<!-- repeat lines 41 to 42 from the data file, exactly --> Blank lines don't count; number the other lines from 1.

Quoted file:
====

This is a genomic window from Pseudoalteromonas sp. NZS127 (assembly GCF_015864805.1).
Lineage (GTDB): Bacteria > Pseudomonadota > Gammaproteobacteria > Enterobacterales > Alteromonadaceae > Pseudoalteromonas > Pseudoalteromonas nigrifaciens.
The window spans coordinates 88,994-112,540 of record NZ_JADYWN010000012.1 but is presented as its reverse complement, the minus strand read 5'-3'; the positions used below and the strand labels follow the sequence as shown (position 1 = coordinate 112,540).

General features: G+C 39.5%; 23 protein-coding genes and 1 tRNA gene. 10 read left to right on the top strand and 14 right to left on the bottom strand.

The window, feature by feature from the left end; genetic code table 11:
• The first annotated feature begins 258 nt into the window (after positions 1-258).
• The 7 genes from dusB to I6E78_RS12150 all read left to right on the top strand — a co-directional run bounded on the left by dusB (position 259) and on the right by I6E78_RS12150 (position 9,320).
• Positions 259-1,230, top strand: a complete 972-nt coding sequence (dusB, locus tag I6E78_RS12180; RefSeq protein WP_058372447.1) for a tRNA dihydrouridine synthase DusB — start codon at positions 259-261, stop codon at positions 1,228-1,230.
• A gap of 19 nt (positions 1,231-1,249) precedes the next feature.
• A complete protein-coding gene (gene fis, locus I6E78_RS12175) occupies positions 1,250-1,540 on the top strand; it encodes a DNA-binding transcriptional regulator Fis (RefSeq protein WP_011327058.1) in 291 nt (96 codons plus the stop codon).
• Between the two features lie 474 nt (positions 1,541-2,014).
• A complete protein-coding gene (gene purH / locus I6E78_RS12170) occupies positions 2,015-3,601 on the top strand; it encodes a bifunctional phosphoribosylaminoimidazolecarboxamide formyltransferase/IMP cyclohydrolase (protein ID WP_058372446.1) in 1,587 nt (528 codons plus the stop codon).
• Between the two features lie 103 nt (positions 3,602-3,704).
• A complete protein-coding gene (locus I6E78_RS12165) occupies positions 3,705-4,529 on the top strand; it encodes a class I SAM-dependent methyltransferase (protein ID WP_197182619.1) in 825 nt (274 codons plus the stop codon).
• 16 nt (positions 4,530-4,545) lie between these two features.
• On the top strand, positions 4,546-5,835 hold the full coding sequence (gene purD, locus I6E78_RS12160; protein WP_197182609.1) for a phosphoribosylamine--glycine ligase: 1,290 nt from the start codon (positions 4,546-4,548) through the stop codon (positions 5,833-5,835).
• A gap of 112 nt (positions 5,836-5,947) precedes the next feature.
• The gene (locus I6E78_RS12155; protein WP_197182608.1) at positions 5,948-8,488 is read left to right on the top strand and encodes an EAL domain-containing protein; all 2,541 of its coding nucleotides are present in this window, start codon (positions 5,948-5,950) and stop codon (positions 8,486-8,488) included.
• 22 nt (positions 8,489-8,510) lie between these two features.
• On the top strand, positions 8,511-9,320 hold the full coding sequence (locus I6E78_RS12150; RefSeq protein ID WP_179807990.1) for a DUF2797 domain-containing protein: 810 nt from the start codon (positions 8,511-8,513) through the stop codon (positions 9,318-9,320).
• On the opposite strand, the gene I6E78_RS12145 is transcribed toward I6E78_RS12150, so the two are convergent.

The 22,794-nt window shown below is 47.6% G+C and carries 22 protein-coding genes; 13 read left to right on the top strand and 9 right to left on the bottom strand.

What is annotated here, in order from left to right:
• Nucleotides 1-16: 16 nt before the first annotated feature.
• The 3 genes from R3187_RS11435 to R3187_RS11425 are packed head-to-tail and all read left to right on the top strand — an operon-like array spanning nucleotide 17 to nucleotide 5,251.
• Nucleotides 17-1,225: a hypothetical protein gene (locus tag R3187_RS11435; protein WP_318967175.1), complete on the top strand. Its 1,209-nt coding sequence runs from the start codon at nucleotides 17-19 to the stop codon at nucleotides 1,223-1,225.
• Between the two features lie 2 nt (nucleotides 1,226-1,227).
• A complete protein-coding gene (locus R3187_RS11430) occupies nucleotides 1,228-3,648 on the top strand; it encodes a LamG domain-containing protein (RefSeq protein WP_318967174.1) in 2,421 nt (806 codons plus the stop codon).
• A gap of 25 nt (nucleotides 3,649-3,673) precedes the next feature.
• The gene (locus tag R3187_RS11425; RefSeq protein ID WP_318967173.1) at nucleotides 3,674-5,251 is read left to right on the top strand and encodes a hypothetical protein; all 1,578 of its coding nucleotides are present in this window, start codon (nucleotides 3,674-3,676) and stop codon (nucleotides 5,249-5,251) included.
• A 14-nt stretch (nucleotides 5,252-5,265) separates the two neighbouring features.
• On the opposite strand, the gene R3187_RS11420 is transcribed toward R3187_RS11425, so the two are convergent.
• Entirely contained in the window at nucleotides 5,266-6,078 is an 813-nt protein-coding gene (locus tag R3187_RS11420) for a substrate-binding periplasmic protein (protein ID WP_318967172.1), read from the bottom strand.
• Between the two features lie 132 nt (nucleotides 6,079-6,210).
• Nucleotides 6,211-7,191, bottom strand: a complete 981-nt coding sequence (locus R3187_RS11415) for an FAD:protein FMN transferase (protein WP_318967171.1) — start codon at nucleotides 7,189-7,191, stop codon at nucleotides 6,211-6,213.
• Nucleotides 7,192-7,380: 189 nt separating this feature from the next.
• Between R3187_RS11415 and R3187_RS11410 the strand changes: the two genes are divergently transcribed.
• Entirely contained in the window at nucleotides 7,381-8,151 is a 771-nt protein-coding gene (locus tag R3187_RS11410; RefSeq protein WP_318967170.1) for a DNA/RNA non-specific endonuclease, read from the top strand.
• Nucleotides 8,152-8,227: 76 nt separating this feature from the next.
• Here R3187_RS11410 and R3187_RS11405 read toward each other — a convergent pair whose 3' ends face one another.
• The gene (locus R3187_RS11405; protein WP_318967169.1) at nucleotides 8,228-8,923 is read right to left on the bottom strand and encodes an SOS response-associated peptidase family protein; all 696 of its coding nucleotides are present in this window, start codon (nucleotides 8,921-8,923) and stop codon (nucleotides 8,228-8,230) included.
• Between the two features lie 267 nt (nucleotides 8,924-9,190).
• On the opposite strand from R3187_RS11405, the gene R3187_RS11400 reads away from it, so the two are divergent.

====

• The gene (locus R3187_RS11405; protein WP_318967169.1) at nucleotides 8,228-8,923 is read right to left on the bottom strand and encodes an SOS response-associated peptidase family protein; all 696 of its coding nucleotides are present in this window, start codon (nucleotides 8,921-8,923) and stop codon (nucleotides 8,228-8,230) included.
• Between the two features lie 267 nt (nucleotides 8,924-9,190).